- sex crimes in every category, from rape to public indecency, sexual offenses from both ends of the criminal spectrum, significantly decreased in incidence. Most significantly, despite the wide increase in availability of pornography to children, not only was there a decrease in sex crimes with juveniles as victims but the number of juvenile offenders also decreased significantly. We hypothesized that the increase in pornography, without age restriction and in comics, if it had any detrimental effect, would most negatively influence younger individuals. Just the opposite occurred. The number of victims decreased particularly among the females younger than 13. In 1972, 8.3% of the victims were younger than 13. In 1995 the percentage of victims younger than 13 years of age dropped to 4.0%; a reduction of greater than 50%. In 1972, 33.3 % of the offenders were between 14-19 years of age; by 1995 that percentage had decreased to 9.6%..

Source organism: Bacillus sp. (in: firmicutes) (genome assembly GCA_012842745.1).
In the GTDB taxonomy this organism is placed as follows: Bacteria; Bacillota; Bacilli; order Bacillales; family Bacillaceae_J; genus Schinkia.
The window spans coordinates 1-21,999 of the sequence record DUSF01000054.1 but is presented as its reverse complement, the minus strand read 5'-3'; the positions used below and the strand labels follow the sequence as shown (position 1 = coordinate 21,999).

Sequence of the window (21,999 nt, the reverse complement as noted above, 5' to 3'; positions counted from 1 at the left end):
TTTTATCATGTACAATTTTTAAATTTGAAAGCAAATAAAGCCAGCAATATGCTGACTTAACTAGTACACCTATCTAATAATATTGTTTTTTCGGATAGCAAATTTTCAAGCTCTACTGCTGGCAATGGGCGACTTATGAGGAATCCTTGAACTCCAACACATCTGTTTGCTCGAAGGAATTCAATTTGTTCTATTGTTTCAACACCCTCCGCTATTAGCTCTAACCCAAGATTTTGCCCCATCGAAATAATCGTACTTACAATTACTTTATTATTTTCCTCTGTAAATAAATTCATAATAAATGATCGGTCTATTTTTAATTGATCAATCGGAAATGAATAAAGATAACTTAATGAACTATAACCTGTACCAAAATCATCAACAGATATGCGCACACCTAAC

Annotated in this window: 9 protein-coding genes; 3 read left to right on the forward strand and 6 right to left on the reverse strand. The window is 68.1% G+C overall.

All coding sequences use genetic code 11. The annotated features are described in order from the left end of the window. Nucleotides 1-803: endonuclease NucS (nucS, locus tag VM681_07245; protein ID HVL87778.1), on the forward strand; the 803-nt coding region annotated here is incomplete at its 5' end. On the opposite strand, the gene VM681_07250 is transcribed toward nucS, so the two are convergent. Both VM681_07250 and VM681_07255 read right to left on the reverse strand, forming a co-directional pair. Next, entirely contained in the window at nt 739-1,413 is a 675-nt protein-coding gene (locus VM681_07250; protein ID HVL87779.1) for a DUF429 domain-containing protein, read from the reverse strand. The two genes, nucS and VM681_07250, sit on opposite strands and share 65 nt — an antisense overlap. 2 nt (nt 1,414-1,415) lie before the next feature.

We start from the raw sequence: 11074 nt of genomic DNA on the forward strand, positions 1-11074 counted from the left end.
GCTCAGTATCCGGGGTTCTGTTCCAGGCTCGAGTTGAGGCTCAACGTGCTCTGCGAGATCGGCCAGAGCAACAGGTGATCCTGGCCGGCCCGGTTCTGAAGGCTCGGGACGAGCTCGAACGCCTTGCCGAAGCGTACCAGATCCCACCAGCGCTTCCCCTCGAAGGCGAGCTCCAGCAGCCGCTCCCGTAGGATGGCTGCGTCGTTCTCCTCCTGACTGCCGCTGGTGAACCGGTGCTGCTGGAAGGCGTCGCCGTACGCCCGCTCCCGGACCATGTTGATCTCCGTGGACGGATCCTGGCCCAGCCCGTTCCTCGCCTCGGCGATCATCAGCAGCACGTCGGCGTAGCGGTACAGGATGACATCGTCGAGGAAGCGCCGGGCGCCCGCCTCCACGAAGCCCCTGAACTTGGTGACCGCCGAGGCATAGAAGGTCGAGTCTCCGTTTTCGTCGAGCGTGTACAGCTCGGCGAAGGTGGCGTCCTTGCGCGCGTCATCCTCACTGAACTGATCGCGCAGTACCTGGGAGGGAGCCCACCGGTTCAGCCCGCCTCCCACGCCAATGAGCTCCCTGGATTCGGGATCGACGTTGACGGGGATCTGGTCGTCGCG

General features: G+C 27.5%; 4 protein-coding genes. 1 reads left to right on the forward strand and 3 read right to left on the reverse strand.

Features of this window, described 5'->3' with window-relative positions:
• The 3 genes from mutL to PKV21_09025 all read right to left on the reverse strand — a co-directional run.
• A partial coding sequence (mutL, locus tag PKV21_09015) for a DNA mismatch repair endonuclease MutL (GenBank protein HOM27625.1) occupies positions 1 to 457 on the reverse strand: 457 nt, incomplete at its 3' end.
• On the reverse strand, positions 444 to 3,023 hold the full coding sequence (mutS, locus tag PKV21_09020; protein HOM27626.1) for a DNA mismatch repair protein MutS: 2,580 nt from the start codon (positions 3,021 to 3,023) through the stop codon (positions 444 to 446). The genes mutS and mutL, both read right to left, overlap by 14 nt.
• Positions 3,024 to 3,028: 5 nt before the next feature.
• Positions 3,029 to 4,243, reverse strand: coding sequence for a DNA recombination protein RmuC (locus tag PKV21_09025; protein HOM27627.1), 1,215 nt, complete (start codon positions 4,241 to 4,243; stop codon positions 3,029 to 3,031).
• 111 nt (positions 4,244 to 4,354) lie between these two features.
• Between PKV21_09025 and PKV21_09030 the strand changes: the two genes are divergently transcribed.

Biblical attitudes on Pornography
Though the Bible doesn't specifically mention the modern concept of pornography, there are a number of verses which illuminate God's intentions as to how we should treat pornography.
- Matthew 5:27-28, "You have heard that it was said, "You shall not commit adultery;" but I say to you, that everyone who looks on a woman to lust for her has committed adultery with her already in his heart."
- 1 Cor. 6:18, "Flee immorality. Every other sin that a man commits is outside the body, but the immoral man sins against his own body."
- Col. 3:5, "Therefore consider the members of your earthly body as dead to immorality, impurity, passion, evil desire, and greed, which amounts to idolatry."
- "If your right eye offends you, [then] cut it off and throw it from you... If your right hand offends you, [then] cut it off and throw it from you."
- Edward Donnerstein, PhD. Pornography and Violence Against Women, 1980.
- Russell, Diana E. H. (1990). Rape in Marriage, rev. ed., Bloomington: Indiana University Press
- An empirical investigation of the role of pornography in the verbal and physical abuse of women. Sommers,E.K. and Check,J.V. Violence and Victims 1987 2: 189-209.
- Report of the Surgeon General's workshop on Pornography and Public Health. Koop,C.E. Amer. Psych. 1987 42: 944-945